eleanora - 10 months ago 51

Python Question

I have a large file where each line has a pair of 8 character strings. Something like:

`ab1234gh iu9240gh`

on each line.

This file really represents a graph and each string is a node id. I would like to read in the file and directly make a scipy sparse adjacency matrix. I will then run PCA on this matrix using one of the many tools available in python

Is there a neat way to do this or do I need to first make a graph in RAM and then convert that into a sparse matrix? As the file is large I would like to avoid intermediate steps if possible.

Ultimately I will feed the sparse adjacency matrix into http://scikit-learn.org/stable/modules/generated/sklearn.decomposition.TruncatedSVD.html#sklearn.decomposition.TruncatedSVD .

Answer

I think this is a regular task in `sklearn`

, so there must be some tool in the package that does this, or an answer in other SO questions. We need to add the correct tag.

But just working from my knowledge of `numpy`

and `sparse`

, where what I'd do:

Make a sample 2d array - N rows, 2 columns with character values:

```
In [638]: A=np.array([('a','b'),('b','d'),('a','d'),('b','c'),('d','e')])
In [639]: A
Out[639]:
array([['a', 'b'],
['b', 'd'],
['a', 'd'],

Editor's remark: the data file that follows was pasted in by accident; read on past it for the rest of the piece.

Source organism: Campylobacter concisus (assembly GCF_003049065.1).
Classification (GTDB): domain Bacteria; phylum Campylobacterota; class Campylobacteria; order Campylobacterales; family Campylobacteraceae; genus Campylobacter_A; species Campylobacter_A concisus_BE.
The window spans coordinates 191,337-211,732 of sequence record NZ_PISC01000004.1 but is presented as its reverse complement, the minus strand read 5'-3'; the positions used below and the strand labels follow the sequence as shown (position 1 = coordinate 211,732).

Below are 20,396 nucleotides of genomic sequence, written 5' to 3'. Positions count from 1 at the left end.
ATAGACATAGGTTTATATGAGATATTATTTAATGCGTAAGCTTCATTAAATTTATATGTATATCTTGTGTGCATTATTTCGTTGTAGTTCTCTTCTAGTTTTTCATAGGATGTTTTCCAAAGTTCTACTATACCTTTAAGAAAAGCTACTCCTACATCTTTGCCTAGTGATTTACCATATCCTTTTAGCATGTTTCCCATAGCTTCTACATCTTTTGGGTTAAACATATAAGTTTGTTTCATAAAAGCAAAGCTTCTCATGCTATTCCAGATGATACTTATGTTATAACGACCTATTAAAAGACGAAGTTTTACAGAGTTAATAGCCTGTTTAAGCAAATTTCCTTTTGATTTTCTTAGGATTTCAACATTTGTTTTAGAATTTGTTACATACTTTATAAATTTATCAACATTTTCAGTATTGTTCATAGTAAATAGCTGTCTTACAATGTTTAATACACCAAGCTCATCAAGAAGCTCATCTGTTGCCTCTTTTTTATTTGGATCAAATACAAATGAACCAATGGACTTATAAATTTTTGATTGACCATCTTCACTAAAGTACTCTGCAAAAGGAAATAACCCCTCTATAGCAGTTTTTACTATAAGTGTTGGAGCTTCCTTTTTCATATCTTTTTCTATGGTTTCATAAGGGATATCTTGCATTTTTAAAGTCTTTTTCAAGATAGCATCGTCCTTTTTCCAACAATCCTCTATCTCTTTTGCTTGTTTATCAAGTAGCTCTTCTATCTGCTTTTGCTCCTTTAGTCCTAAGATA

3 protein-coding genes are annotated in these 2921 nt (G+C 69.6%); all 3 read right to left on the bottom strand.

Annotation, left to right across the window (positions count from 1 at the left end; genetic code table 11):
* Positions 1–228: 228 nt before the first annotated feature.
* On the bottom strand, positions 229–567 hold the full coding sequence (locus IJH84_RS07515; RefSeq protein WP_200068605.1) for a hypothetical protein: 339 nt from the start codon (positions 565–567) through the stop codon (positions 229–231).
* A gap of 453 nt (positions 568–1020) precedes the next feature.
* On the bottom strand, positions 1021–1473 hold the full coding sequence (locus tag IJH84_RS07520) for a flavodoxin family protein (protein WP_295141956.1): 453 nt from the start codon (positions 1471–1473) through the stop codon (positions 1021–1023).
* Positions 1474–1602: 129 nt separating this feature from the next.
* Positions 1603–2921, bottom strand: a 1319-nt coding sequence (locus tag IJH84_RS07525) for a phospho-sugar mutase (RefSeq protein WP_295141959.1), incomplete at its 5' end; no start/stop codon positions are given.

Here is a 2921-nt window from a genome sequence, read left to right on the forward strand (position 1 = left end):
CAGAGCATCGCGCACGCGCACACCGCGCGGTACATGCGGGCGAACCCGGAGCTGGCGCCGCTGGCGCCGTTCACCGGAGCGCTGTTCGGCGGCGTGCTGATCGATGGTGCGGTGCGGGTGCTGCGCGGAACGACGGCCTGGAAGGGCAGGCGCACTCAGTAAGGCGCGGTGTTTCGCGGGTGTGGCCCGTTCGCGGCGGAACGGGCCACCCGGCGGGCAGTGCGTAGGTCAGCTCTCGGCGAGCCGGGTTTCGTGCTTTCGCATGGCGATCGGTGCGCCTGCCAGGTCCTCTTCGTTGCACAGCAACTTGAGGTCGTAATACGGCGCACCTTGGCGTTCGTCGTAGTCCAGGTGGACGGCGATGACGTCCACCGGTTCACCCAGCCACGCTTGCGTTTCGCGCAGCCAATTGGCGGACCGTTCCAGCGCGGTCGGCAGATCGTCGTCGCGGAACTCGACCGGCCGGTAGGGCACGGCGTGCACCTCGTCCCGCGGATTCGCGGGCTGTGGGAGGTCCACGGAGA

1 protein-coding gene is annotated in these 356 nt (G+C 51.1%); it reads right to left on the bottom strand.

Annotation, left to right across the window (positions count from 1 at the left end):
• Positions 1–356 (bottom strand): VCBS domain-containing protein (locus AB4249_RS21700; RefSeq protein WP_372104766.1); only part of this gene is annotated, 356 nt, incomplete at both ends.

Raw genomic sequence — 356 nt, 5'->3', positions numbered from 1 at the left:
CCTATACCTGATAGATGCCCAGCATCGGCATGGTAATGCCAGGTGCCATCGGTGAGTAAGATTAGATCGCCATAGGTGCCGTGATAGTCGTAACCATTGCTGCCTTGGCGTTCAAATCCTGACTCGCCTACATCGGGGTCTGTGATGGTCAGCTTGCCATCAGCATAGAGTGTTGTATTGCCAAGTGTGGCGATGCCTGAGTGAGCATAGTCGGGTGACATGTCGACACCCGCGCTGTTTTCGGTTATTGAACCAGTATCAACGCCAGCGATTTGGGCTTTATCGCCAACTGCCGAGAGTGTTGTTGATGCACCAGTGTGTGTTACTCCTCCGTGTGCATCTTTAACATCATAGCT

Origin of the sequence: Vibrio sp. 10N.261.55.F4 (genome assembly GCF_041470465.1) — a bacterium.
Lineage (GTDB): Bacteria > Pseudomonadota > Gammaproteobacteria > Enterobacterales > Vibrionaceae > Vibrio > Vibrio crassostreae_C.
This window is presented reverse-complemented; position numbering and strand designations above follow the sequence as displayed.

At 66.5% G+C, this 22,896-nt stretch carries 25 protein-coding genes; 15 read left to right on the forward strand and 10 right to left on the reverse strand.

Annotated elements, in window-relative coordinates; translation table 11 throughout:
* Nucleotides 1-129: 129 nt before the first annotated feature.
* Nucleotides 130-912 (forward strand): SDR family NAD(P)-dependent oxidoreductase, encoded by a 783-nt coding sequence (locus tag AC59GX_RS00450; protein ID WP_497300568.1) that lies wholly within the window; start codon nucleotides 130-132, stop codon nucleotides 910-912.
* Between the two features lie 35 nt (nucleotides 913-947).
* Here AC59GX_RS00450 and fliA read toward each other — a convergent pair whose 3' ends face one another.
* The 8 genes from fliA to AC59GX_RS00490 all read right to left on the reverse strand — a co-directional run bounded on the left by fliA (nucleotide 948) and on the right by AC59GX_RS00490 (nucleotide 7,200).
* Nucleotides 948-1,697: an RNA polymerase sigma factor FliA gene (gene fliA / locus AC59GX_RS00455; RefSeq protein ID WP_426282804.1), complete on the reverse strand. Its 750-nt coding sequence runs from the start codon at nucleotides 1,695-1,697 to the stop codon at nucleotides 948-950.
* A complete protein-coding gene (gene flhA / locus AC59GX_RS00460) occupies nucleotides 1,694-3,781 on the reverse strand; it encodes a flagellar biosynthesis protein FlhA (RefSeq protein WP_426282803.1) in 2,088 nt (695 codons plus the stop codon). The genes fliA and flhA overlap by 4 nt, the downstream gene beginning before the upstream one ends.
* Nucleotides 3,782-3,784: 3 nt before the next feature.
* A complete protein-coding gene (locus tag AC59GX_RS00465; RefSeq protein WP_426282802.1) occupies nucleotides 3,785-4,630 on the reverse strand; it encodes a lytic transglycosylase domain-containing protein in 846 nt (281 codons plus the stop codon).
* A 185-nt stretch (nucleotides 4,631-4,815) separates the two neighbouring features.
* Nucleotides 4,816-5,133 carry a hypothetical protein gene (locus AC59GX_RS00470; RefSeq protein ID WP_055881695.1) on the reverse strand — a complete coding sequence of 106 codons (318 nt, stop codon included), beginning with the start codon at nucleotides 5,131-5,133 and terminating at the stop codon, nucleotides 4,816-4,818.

['b', 'c'],
['d', 'e']],
dtype='<U1')
```

Use `np.unique`

to identify the unique strings, and as a bonus a map from those strings to the original array. This is the workhorse of the task.

```
In [640]: k1,k2,k3=np.unique(A,return_inverse=True,return_index=True)
In [641]: k1
Out[641]:
array(['a', 'b', 'c', 'd', 'e'],
dtype='<U1')
In [642]: k2
Out[642]: array([0, 1, 7, 3, 9], dtype=int32)
In [643]: k3
Out[643]: array([0, 1, 1, 3, 0, 3, 1, 2, 3, 4], dtype=int32)
```

I can reshape that `inverse`

array to identify the row and col for each entry in `A`

.

```
In [644]: rows,cols=k3.reshape(A.shape).T
In [645]: rows
Out[645]: array([0, 1, 0, 1, 3], dtype=int32)
In [646]: cols
Out[646]: array([1, 3, 3, 2, 4], dtype=int32)
```

with those it is trivial to construct a sparse matrix that has `1`

at each 'intersection`.

```
In [648]: M=sparse.coo_matrix((np.ones(rows.shape,int),(rows,cols)))
In [649]: M
Out[649]:
<4x5 sparse matrix of type '<class 'numpy.int32'>'
with 5 stored elements in COOrdinate format>
In [650]: M.A
Out[650]:
array([[0, 1, 0, 1, 0],
[0, 0, 1, 1, 0],
[0, 0, 0, 0, 0],
[0, 0, 0, 0, 1]])
```

the first row, `a`

has values in the 2nd and 4th col, `b`

and `d`

. and so on.

============================

Originally I had:

```
In [648]: M=sparse.coo_matrix((np.ones(k1.shape,int),(rows,cols)))
```

This is wrong. The `data`

array should match `rows`

and `cols`

in shape. Here it didn't raise an error because `k1`

happens to have the same size. But with a different mix unique values could raise an error.

====================

This approach assumes the whole data base, `A`

can be loaded into memory. `unique`

probably requires similar memory usage. Initially a `coo`

matrix might not increase the memory usage, since it will use the arrays provided as parameters. But any calculations and/or conversion to `csr`

or other format will make further copies.

I can imagine getting around memory issues by loading the data base in chunks and using some other structure to get the unique values and mapping. You might even be able to construct a `coo`

matrix from chunks. But sooner or later you'll hit memory issues. The scikit code will be making one or more copies of that sparse matrix.

Source (Stackoverflow)